A Nightout in Deloraine (part five)

“If you guys don’t have any plans im playing a show tonight at the Deloraine RSL”

As it turns out Lindsay our farmer mate is quite the country music star in these parts. We obviously jumped at the opportunity to go watch him play a show. We could get a lift into town with him he said, but we’d have to stop off and pick up a load of bread for the chooks first. He warned us it would be a pretty big night and would probably go pretty late. What a great way to spend Easter eve we thought.
So we stopped in town and filled the car up with bread, also using the opportunity to grab some Easter goodies ourselves. Sammy had made $30 that day helping his dad move some trees with the excavator. He was pretty proud of his hard earned wad, but not nearly as proud as he was of the wallet it was in, featuring girls in bikinis.
What does a nine year old kid spend all his money on at Woolworths the night before Easter would you think? Well your wrong. Sammy loaded up on every Easter egg imaginable, $30 worth in fact, though not for him… It was all presents for his family. He also had a roll of wrapping paper and he was getting very stressed about having left it to late to wrap them. “Don’t worry mate we’ll help you get them all wrapped at the RSL” Chris reassured.
So it turns out this night is a pretty big deal in the area for any country music fans. There were about 7 or 8 different artists who had come from all parts of Tasmania to take turns singing a few songs each. This is a monthly event in Deloraine. Lindsay wasn’t lying about it being a big night either, these guys rocked hard right up to midnight, stopping im guessing only because of the Easter commitments they had with their young, “square” familys the next day.
So Chris and Sammy got to present wrapping and I got a chance to meet a lot of Lindsay’s mates. There was Vera, who seemed to be in charge of the evening. She sang from her seat mostly with her walking frame parker next to her. She was a sweet old lady and a little bit cheeky. I got the impression she would of gotten up to a bit of mischief in her time. There was Tom who helped out with the backing band all night he worked with Lindsay a lot and helped a lot with job ideas in the area for chris and I. There was John who had one eye due to a rabbit shooting accident, I found out later it was john who gave us the pile of Easter potatos (they were in exchange for a few loaves of bread I think). “Whos the guy up there that looks like Willy Nelson?” I asked Lindsay, “Oh thats Jim” he replied, apparenlt Jim hadnt been the same since Vietnam.There were a whole lot of others whos names Ive since forgotten. Each one I met though, reveled in the chance to sing Lindsays praises, noting his genuine kindness and generosity. They were all quick to point out we were in good hands.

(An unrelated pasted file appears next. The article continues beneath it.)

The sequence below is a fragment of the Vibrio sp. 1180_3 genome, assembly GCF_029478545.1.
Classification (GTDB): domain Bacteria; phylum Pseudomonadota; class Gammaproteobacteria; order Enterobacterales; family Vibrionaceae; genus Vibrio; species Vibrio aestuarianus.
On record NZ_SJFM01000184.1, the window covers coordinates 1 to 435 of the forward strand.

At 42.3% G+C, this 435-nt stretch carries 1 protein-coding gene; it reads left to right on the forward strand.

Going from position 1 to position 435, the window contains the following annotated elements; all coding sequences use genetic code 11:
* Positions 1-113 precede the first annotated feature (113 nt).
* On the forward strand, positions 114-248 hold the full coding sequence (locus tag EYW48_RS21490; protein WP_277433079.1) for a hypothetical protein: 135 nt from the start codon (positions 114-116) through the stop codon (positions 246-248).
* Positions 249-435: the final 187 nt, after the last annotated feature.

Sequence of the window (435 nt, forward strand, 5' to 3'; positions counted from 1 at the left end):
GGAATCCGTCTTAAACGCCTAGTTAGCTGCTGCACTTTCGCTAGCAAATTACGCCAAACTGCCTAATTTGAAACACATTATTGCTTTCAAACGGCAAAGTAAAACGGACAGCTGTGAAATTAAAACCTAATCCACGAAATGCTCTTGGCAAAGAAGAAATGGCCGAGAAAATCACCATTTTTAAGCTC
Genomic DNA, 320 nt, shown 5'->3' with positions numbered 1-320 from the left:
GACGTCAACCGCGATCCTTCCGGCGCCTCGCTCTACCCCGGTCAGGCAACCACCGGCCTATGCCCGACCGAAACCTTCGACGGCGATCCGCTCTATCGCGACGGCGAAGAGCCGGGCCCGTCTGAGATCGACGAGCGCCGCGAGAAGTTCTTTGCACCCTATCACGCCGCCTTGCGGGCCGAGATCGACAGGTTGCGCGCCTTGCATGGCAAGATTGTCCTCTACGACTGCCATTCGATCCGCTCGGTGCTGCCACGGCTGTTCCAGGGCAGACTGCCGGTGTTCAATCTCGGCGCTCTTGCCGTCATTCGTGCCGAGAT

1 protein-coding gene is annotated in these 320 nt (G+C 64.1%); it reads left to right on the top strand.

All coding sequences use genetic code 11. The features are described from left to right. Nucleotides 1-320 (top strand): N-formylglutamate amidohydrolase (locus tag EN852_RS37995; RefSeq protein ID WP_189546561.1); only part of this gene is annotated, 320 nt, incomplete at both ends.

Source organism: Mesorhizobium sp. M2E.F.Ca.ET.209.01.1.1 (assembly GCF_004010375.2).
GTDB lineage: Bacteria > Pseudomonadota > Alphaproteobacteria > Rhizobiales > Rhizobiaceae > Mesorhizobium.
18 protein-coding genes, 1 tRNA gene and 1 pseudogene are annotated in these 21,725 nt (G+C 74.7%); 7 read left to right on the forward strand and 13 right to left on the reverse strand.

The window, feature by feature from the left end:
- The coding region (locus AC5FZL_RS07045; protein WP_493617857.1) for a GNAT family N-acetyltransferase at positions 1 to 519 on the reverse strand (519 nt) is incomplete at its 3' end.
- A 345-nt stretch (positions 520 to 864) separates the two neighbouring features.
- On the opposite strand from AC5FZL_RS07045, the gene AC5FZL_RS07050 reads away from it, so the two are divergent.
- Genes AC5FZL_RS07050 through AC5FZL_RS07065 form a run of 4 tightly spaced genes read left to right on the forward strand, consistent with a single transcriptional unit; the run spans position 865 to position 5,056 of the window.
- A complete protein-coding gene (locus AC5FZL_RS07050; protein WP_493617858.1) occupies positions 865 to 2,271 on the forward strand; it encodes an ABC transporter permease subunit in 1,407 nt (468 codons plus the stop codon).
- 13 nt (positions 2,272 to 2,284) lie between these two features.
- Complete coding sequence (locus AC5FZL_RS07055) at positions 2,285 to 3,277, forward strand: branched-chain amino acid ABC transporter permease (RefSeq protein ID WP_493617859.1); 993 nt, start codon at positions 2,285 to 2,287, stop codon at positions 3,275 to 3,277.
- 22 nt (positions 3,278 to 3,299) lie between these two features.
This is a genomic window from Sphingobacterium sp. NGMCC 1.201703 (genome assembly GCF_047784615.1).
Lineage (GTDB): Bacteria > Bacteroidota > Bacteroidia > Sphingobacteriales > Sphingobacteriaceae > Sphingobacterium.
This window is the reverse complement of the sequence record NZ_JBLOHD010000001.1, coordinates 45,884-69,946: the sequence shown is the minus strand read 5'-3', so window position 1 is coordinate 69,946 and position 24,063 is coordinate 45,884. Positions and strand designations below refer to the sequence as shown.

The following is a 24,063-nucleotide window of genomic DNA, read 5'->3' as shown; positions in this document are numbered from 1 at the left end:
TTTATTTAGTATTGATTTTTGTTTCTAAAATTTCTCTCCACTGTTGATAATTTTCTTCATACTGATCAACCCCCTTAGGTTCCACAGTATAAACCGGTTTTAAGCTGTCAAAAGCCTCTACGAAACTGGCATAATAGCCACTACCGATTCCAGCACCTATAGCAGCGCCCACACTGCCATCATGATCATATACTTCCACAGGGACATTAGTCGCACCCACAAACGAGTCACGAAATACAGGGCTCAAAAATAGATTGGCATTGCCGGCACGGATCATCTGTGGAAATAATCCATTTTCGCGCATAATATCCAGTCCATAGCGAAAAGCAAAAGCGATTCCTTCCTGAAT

After Lindsay played a few tunes he sat down with me and showed me his music folder. It was filled choc-a-block with country songs with chords scribbled left and right. He took pride in showing me a newspaper clipping where he helped a primary school win a guitar by writing a song and winning a competition. The song was called “hard working bushman” (obviously). There was a clipping from a magazine of his father next to slim dusty “can you tell the difference?” The article asked.

There were songs in there he had written himself. One he wrote and sang at his fathers funeral, another for a son that died at 12 years of age (I think he said it was this incident that made him start to learn guitar). There were also folk parodies and protest songs he had written I was pretty amazed. My favorite was the “Rip Rip Woodchip” parody, “Rip Rip Dole Slip” which took aim at the lazy anti logging protesters, telling them to get a job and how the logging industry is sustainable. Holy fuck I thought these are anti-protest, protest songs, amazing. I wondered if I should mentioned my own fathers years down here chaining himself to trees in the 70s and 80s? Perhaps not.
It was quite clear this wasn’t just a songbook to him. It was a special folder where he kept things that were important to him. It seemed more a scrap book of mementos. He showed it off with pride, pride in what he had written, pride in where he came from, and pride in telling his story. It was about then I had a splendid idea for a gift Chris and I could give him for looking after us so much…
NB. In the photos below I slipped in a picture of “Rip Rip Dole Slips” lyrics as they are pretty funny and im sure he wouldn’t mind. I left out the other songs he wrote about his family members as they are pretty personal and I don’t think its my place to share with the world.

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